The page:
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11:55 AM | Typhoon Soudelor to reach "super" status


Weather forecasting and analysis, space and historic events, climate information

11:55 AM | Typhoon Soudelor to reach "super" status

Paul Dorian


[Close-up colorized IR image of Typhoon Soudelor; courtesy MTSAT]


[Full disk IR image of Typhoon Soudelor; courtesy MTSAT, University of Wisconsin]


Sea surface temperatures in the western Pacific Ocean are running at warmer-than-normal levels and this combined with low wind shear is helping to fuel the intensification of Typhoon Soudelor - the strongest storm of 2015. Soudelor is likely to intensify rapidly over the next few days to rarely seen pressure levels and places like Taiwan and eastern China are keeping a close eye on it. The latest close-up colorized IR satellite image and full disk IR image (above) feature an impressive-looking eye with a well-balanced and symmetrical appearance to the overall storm. A computer forecast model called the Hurricane Weather Research and Forecast System (HWRF) is designed by NOAA to be specifically used for hurricanes and its operational version forecasts a minimum pressure of 908 millibars in 72-hours (plot below) which is equivalent to an amazing 26.81 inches (other models shown in the plot are somewhat weaker). The very latest European computer forecast model plows the storm directly into Taiwan late this week with a central pressure of 919 millibars (27.14 inches). Even if Soudelor begins to weaken prior to possible landfall in Taiwan and eastern China, it is still expected to be a significant typhoon and preparations are already being made for the storm from Shanghai to Taipei. [Click here for a video of the "close-up" view:]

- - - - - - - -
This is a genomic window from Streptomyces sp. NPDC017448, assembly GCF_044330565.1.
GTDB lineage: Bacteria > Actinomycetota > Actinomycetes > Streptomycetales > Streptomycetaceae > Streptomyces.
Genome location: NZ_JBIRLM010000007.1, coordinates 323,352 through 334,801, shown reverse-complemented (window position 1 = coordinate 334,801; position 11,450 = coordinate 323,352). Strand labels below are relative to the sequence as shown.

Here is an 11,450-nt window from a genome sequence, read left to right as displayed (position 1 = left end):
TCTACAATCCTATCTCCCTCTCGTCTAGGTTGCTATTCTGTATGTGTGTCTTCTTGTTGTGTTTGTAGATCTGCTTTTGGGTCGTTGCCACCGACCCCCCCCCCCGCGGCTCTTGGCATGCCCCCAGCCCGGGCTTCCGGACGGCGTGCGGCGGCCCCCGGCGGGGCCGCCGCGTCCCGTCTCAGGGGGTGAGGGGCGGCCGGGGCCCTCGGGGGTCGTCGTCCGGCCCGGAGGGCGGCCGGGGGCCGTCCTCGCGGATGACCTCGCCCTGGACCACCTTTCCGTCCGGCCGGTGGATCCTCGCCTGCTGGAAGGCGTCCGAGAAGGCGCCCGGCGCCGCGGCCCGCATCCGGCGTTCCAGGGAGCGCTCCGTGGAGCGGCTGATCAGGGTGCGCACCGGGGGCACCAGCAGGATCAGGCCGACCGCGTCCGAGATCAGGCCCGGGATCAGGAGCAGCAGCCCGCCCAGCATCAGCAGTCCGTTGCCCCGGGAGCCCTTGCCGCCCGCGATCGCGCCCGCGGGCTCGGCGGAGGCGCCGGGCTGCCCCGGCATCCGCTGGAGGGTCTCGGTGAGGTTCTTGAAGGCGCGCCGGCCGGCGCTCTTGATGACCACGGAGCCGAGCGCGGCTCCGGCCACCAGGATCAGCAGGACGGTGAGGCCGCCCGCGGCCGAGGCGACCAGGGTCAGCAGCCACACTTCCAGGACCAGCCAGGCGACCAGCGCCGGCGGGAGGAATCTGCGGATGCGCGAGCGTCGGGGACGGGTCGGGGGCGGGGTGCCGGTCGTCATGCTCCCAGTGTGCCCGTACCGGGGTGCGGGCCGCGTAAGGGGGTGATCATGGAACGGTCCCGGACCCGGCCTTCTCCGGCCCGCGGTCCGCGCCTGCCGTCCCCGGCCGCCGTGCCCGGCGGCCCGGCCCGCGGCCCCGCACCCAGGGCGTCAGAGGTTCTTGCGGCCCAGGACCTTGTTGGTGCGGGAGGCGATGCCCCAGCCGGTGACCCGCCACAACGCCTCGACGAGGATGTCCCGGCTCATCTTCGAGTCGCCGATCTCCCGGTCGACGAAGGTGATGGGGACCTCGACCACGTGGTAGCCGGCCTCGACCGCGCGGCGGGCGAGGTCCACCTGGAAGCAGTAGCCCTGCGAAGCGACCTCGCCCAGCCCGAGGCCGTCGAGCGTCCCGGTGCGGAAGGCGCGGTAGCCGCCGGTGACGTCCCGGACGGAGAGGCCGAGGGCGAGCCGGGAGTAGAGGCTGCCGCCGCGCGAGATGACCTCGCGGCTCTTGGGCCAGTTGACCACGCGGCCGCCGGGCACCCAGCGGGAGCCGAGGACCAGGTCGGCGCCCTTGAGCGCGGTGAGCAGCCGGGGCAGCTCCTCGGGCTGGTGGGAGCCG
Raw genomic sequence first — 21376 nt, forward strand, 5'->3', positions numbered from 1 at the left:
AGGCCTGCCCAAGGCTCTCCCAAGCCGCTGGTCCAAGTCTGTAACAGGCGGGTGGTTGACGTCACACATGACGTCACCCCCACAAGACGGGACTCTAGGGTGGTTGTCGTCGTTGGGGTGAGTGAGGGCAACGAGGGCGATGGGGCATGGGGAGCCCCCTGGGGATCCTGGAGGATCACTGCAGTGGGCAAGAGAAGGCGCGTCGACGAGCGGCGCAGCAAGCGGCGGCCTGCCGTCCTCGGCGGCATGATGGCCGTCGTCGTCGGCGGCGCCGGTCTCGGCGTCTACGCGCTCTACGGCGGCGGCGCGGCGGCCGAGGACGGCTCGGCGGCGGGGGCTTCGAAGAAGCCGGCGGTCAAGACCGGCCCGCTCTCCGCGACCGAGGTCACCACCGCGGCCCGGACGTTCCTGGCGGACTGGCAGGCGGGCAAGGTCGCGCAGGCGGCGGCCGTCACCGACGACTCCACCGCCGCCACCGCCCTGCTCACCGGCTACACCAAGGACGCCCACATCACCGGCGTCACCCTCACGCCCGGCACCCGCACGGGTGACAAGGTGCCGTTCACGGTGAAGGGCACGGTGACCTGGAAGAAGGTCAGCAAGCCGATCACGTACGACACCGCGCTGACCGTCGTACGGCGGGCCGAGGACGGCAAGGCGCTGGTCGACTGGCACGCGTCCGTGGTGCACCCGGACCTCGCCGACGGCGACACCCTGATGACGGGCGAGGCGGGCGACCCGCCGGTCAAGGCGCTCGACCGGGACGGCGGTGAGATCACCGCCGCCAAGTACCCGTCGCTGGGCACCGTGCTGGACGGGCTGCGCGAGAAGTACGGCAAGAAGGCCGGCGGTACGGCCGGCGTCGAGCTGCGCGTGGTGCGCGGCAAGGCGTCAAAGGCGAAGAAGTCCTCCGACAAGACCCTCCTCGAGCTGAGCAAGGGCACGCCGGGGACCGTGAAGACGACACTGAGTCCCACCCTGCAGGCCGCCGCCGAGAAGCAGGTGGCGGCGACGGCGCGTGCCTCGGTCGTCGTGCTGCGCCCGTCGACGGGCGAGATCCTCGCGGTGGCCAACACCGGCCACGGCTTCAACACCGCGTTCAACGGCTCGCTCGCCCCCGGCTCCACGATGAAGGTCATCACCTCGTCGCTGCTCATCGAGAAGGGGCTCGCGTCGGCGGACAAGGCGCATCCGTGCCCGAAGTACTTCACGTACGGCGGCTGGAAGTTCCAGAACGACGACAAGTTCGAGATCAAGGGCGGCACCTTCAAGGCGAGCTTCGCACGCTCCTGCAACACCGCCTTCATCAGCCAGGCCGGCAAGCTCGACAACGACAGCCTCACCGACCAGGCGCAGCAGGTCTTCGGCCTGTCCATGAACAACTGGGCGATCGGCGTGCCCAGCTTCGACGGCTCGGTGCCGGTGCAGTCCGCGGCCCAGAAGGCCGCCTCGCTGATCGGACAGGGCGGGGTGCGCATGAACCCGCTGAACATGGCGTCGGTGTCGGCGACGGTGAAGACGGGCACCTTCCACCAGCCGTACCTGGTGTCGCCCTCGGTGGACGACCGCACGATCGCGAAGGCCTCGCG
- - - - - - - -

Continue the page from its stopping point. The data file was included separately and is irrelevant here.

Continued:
[Operational HWRF forecasts a minimum pressure of 908 millibars for Typhoon Soudelor in 72 hours; courtesy NOAA]